He has been losing his temper much more than usual, and has taken to punctuating his tantrums with swearing.  I know that kids swear.  I did it, we all did it, but you don’t swear at your mother or your grandparents.  He got in trouble in school yesterday for not paying attention and for not finishing his work, and got a written warning for it.  Naturally he forgot it at school (he has also forgotten his homework twice since the school year started) and decided to not tell me about it…and proceeded to forge my signature pretty badly.  He then lied to his teacher and principal and got a phone call home and a detention to serve next week after school.  I’m very disappointed in him because he should know better, yet it’s hard to be completely mad at him because I know that a lot of it has to do with his medication.  I didn’t tell his teacher about his ADHD because I assumed she knows about it since he has an IEP–I’m guessing that was a rookie mistake.  I will be writing her a letter tonight explaining his situation to her.

The next few days with be filled with phone calls to the new doctor, his therapist, and trying to secure a higher dosage of his medication.  He is currently grounded until further notice.  I am starting to feel the way I did back in the days before he was diagnosed–stressed, with a constant headache and upset stomach.  It’s very hard to watch your child and know that he wants to behave but he has a hard time trying to keep it together.  It’s hard being the parent of a child with ADHD sometimes not because of your child, but because of the community around you.  I hate when people tell me that ADHD isn’t real and Nick is just being a typical 10 year old boy.  No…he definitely is not.  I want to put these people in a room with him when he hasn’t taken his pills for days and then have them tell me that his behavior is normal.  I constantly have “Facebook physicians” telling me that I shouldn’t medicate him because he doesn’t need medication.  That’s like saying we shouldn’t vaccinate our children against dangerous and infectious diseases.  Cutting sugar and washing our clothes in plant based detergent (which is very expensive, by the way) and embracing a crunchy granola mom lifestyle isn’t going to magically make my son better.  My siblings all have it to a degree, and I think that I probably have a touch of it myself.  The best thing that I can do is help him to learn strategies for certain things in his life that are difficult for him to control, and help him embrace his strengths and work on his weaknesses.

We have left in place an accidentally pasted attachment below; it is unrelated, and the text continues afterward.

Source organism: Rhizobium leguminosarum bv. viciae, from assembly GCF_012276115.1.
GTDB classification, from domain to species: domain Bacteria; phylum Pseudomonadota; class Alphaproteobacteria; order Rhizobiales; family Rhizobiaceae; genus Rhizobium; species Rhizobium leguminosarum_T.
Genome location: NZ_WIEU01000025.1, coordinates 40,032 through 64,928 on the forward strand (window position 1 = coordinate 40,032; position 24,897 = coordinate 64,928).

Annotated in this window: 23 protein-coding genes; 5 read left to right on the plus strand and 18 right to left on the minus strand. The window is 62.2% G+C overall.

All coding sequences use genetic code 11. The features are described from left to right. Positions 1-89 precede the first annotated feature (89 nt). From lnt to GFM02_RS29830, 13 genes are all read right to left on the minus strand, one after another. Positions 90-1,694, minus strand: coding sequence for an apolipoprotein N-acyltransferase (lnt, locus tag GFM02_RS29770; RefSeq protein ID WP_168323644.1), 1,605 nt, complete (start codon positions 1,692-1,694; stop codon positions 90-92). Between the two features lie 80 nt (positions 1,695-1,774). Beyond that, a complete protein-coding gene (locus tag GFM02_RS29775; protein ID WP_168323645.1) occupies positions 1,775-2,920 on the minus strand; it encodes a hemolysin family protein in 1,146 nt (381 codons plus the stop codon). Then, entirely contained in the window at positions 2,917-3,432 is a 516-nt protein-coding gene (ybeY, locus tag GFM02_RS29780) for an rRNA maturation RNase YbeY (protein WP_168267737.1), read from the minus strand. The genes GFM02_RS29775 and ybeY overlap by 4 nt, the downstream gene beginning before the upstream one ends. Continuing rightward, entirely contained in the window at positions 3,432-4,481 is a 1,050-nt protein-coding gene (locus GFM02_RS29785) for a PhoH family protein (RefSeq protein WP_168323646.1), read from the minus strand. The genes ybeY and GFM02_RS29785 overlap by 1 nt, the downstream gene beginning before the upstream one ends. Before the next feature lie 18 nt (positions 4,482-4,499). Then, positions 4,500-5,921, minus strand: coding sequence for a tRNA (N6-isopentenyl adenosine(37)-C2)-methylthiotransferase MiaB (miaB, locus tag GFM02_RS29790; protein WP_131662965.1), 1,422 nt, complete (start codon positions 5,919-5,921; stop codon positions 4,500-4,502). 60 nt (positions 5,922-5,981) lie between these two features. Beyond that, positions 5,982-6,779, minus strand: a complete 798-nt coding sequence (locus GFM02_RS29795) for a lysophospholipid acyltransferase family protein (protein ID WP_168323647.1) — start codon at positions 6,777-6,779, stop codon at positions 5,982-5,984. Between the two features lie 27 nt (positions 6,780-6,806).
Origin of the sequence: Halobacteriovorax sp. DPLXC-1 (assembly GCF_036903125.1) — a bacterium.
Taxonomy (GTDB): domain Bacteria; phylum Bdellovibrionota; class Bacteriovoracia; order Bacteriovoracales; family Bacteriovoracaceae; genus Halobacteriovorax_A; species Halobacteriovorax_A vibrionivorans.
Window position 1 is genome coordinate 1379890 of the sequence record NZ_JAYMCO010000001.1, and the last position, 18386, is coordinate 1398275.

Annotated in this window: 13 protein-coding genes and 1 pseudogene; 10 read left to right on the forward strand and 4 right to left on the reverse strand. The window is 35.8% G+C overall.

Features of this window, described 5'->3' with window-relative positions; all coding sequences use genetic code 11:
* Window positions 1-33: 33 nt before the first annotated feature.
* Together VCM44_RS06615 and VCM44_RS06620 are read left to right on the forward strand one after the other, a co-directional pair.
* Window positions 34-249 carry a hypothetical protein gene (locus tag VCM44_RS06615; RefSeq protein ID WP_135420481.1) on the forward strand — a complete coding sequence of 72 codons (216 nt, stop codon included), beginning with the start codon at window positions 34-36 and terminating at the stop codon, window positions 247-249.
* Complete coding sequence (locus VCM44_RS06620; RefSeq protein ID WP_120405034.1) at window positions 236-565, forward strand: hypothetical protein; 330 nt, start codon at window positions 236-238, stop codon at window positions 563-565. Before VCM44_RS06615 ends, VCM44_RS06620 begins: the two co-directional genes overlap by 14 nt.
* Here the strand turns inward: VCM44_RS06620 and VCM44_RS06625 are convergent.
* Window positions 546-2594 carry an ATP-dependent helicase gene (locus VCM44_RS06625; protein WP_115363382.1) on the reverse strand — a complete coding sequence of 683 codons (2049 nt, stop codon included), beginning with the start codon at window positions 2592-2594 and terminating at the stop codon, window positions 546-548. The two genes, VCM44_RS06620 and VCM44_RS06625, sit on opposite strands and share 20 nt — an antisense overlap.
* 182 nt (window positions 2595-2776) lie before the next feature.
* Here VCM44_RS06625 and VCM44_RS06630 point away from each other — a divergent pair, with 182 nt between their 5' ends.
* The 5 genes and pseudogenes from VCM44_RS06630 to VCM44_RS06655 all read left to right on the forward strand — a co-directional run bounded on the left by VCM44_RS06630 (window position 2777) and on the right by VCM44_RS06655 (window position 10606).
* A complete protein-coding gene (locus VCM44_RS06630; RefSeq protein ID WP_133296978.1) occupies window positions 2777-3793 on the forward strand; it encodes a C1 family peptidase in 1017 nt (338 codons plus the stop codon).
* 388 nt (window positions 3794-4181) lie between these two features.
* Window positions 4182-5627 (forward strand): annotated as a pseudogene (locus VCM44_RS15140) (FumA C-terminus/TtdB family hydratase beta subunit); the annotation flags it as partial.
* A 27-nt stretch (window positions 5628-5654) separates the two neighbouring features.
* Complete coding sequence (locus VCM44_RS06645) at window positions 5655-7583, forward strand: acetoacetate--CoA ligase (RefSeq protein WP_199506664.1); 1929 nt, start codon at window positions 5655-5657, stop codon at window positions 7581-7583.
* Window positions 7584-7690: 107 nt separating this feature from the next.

And, of course, love him.  I don’t let his ADHD define him or let him use it as an excuse.  I tell him that he just happens to have ADHD, but it makes him more awesome than he already is.

I hope I didn’t sound whiny or dull.  I really just needed to vent after this long, frustrating day.  Thanks…XO.